The city of Kalispell is looking to put limits on the use of its parks amid concerns within the community about homeless people staying on public lands and in public structures. The move comes as the Flathead Valley grapples with a growing number of people living on the streets. 

On Monday night, three ordinances passed their first reading before the Kalispell City Council. The new rules would make it unlawful to store or maintain personal property at public facilities, prohibit the erection of structures like tents within city parks, and set a limit on the amount of time people can use covered park structures, like Depot Park’s gazebo, without first securing a permit. All three proposals passed and will get a second reading at the next city council meeting later this month. 

Last month, during a well-attended public hearing, city officials noted that they had received numerous reports of disorderly conduct, public alcohol consumption, public nudity and public urination. The city manager also shared images of fecal matter left behind in a gazebo. In response to those issues at Kalispell’s Deport Park, the city temporarily closed a gazebo there

Only a few members of the public attended Monday’s meeting, and most spoke in favor of the ordinances. One person who did not, however, was Jamie Quinn, executive director of the Flathead Food Bank. She likened the laws to “criminalizing poverty” and urged the council to do more to address the issue of homelessness in the area, not just how it impacts city parks.

The issue has come to a head in the Kalispell area in recent weeks, especially after the Flathead County Board of Commissioners published a letter calling on the community to stop enabling the “homeless lifestyle.” The letter, which was signed by commissioners Brad Abell, Randy Brodehl and Pam Holmquist, specifically blamed the valley’s growing homeless population on the opening of a low-barrier shelter. But advocates for homeless people pushed back on the letter, saying it was “out-of-touch” and did not address a factor that many people believe is adding to the problem: skyrocketing rent and home prices.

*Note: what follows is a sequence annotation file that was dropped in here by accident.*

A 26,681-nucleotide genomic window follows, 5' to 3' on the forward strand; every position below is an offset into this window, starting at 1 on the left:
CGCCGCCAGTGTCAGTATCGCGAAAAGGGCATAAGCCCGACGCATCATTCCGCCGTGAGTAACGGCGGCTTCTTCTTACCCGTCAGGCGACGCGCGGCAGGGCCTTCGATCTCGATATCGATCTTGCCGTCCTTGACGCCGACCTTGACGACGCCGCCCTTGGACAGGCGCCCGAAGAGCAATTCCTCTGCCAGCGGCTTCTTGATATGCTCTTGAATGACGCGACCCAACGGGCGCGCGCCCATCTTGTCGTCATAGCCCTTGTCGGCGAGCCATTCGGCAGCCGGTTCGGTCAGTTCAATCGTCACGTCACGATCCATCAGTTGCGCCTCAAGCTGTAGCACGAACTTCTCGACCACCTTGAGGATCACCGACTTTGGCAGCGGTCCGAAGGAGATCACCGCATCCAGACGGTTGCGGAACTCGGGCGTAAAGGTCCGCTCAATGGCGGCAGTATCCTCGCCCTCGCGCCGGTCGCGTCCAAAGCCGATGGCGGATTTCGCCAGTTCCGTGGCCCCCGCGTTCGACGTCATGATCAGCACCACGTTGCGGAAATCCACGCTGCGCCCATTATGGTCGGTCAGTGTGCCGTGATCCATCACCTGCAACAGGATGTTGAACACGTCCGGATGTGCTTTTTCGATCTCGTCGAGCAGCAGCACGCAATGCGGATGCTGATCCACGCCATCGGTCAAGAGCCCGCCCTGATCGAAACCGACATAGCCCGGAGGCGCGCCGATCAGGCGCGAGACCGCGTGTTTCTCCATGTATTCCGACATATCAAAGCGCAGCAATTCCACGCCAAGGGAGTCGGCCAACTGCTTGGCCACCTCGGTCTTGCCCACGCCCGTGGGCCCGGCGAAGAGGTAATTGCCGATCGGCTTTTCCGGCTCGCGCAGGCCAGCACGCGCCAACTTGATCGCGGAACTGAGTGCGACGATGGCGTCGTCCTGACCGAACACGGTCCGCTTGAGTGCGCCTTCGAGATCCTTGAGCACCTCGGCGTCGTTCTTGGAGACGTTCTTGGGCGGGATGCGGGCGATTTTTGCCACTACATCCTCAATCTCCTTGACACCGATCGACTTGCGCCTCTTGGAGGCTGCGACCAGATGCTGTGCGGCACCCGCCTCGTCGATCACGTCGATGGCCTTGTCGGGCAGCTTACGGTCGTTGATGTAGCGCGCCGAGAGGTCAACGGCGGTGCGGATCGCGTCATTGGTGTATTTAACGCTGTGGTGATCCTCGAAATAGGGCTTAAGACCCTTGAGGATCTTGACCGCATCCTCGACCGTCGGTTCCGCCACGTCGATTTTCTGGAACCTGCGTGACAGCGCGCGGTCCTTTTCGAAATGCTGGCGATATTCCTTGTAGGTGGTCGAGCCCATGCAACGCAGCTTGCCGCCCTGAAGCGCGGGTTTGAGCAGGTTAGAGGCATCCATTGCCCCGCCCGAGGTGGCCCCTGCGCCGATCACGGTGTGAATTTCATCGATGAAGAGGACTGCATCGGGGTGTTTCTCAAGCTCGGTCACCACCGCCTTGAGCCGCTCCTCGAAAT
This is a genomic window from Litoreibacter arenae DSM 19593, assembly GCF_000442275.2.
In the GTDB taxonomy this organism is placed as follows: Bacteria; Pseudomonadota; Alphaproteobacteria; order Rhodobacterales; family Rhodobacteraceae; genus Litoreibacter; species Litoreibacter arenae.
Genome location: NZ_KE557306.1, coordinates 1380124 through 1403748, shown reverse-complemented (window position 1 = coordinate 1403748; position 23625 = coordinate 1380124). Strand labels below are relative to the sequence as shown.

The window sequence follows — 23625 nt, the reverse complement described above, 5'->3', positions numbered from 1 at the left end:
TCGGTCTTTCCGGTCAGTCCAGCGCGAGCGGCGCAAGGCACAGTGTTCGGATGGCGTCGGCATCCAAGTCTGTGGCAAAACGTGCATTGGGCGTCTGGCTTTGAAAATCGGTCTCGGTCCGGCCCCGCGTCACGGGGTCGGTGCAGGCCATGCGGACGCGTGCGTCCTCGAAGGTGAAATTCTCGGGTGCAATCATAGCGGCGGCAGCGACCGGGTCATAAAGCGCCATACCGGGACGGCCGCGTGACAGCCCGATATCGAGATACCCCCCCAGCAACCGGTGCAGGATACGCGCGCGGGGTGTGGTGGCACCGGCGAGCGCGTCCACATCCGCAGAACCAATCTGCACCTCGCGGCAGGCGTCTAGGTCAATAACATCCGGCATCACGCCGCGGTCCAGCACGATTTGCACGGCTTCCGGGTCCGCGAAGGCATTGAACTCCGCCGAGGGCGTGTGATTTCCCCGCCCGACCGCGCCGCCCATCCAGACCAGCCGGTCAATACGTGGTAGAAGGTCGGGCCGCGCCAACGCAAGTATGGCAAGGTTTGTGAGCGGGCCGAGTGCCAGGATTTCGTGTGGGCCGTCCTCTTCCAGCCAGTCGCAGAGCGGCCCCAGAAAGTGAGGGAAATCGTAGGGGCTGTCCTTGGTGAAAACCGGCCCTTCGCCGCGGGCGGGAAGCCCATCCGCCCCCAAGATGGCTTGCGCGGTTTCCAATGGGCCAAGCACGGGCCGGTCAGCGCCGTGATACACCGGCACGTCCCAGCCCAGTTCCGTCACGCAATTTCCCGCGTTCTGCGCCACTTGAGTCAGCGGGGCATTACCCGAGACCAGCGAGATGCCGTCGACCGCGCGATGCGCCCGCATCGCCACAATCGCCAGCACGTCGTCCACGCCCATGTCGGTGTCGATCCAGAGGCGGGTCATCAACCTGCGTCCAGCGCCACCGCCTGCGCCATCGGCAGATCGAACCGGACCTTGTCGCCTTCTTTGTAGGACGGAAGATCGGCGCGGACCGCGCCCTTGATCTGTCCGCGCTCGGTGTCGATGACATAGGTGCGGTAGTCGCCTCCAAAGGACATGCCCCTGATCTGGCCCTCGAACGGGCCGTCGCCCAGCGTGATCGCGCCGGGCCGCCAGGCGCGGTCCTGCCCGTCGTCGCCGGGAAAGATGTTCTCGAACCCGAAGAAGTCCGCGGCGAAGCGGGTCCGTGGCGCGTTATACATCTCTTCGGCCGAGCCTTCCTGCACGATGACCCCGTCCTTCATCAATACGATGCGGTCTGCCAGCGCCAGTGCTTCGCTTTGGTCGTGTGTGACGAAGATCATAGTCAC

In an interview with Montana Free Press, Brodehl defended the letter and said it wasn’t aimed at people who have been negatively impacted by the area’s housing crisis, but rather those taking advantage of charity and available services. In the letter, the commissioners wrote that they believe homeless people from other communities are coming to the area because of a low-barrier shelter that opened in Kalispell in 2019.

 “I’m trying to do what’s right, not what feels good… It was a frank letter but we’re not here as a government to provide services to people who are not being productive.”

Flathead County Commissioner Randy Brodehl

“We can no longer turn a blind eye to this small group of people,” Brodehl said. “I’m trying to do what’s right, not what feels good. … It was a frank letter, but we’re not here as a government to provide services to people who are not being productive.”

Flathead County Sheriff Brian Heino said he can see both sides of the issue regarding homelessness in the valley. He said it is possible that some people are attracted to the area because of the services they might receive. He added, though, that lack of mental health and drug addiction services is also contributing to the problem. 

He said he thinks the issue of homelessness in Kalispell is more apparent this winter because people are congregating in town, versus the rest of the year when they are more dispersed. He said the number of complaints regarding people camping on private property has skyrocketed in recent years, along with every type of call his deputies respond to, as the Flathead’s population continues to grow. 

One thing Heino is sure of, however, is that the issue won’t be solved overnight. 

“It’s a really tough situation,” he said. “I wish I had all the answers. I really do.”

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Justin Franz is a freelance writer, photographer and editor based in Whitefish. Originally from Maine, he is a graduate of the University of Montana's School of Journalism and worked for the Flathead Beacon for nine years. His work has appeared in the Washington Post, Seattle Times and New York Times. Find him at or follow him on Twitter.